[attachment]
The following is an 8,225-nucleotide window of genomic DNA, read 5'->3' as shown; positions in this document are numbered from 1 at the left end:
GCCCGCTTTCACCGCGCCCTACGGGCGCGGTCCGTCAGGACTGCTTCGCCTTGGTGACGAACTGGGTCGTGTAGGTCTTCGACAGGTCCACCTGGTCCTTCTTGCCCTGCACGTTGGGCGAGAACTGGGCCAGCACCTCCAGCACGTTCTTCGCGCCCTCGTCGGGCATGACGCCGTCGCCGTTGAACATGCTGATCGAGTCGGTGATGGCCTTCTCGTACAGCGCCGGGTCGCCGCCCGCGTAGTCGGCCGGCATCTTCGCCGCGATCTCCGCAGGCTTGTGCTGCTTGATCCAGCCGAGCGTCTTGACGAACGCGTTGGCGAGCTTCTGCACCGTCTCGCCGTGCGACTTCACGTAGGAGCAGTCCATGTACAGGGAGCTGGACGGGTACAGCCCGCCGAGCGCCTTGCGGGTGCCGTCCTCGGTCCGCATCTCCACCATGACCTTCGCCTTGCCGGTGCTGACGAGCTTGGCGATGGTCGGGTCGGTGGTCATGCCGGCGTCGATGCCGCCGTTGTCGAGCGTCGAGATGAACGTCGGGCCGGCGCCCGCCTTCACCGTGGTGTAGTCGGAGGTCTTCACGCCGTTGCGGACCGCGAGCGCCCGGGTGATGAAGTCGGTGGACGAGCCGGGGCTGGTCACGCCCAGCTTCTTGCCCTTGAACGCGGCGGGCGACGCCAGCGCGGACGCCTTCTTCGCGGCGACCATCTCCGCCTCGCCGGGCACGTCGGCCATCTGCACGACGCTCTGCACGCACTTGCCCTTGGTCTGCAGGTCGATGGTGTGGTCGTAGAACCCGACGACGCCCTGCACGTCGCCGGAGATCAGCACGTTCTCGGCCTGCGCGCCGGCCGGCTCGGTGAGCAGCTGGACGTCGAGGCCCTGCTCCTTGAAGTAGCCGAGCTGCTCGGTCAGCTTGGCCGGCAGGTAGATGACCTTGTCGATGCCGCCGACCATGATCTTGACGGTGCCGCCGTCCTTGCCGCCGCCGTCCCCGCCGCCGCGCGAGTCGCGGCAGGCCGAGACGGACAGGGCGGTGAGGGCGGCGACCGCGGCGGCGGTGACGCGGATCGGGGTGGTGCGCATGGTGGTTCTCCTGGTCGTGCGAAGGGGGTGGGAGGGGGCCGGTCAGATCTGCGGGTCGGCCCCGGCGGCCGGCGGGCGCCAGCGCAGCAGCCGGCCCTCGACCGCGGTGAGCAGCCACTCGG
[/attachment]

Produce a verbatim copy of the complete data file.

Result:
The following is an 8,225-nucleotide window of genomic DNA, read 5'->3' as shown; positions in this document are numbered from 1 at the left end:
GCCCGCTTTCACCGCGCCCTACGGGCGCGGTCCGTCAGGACTGCTTCGCCTTGGTGACGAACTGGGTCGTGTAGGTCTTCGACAGGTCCACCTGGTCCTTCTTGCCCTGCACGTTGGGCGAGAACTGGGCCAGCACCTCCAGCACGTTCTTCGCGCCCTCGTCGGGCATGACGCCGTCGCCGTTGAACATGCTGATCGAGTCGGTGATGGCCTTCTCGTACAGCGCCGGGTCGCCGCCCGCGTAGTCGGCCGGCATCTTCGCCGCGATCTCCGCAGGCTTGTGCTGCTTGATCCAGCCGAGCGTCTTGACGAACGCGTTGGCGAGCTTCTGCACCGTCTCGCCGTGCGACTTCACGTAGGAGCAGTCCATGTACAGGGAGCTGGACGGGTACAGCCCGCCGAGCGCCTTGCGGGTGCCGTCCTCGGTCCGCATCTCCACCATGACCTTCGCCTTGCCGGTGCTGACGAGCTTGGCGATGGTCGGGTCGGTGGTCATGCCGGCGTCGATGCCGCCGTTGTCGAGCGTCGAGATGAACGTCGGGCCGGCGCCCGCCTTCACCGTGGTGTAGTCGGAGGTCTTCACGCCGTTGCGGACCGCGAGCGCCCGGGTGATGAAGTCGGTGGACGAGCCGGGGCTGGTCACGCCCAGCTTCTTGCCCTTGAACGCGGCGGGCGACGCCAGCGCGGACGCCTTCTTCGCGGCGACCATCTCCGCCTCGCCGGGCACGTCGGCCATCTGCACGACGCTCTGCACGCACTTGCCCTTGGTCTGCAGGTCGATGGTGTGGTCGTAGAACCCGACGACGCCCTGCACGTCGCCGGAGATCAGCACGTTCTCGGCCTGCGCGCCGGCCGGCTCGGTGAGCAGCTGGACGTCGAGGCCCTGCTCCTTGAAGTAGCCGAGCTGCTCGGTCAGCTTGGCCGGCAGGTAGATGACCTTGTCGATGCCGCCGACCATGATCTTGACGGTGCCGCCGTCCTTGCCGCCGCCGTCCCCGCCGCCGCGCGAGTCGCGGCAGGCCGAGACGGACAGGGCGGTGAGGGCGGCGACCGCGGCGGCGGTGACGCGGATCGGGGTGGTGCGCATGGTGGTTCTCCTGGTCGTGCGAAGGGGGTGGGAGGGGGCCGGTCAGATCTGCGGGTCGGCCCCGGCGGCCGGCGGGCGCCAGCGCAGCAGCCGGCCCTCGACCGCGGTGAGCAGCCACTCGG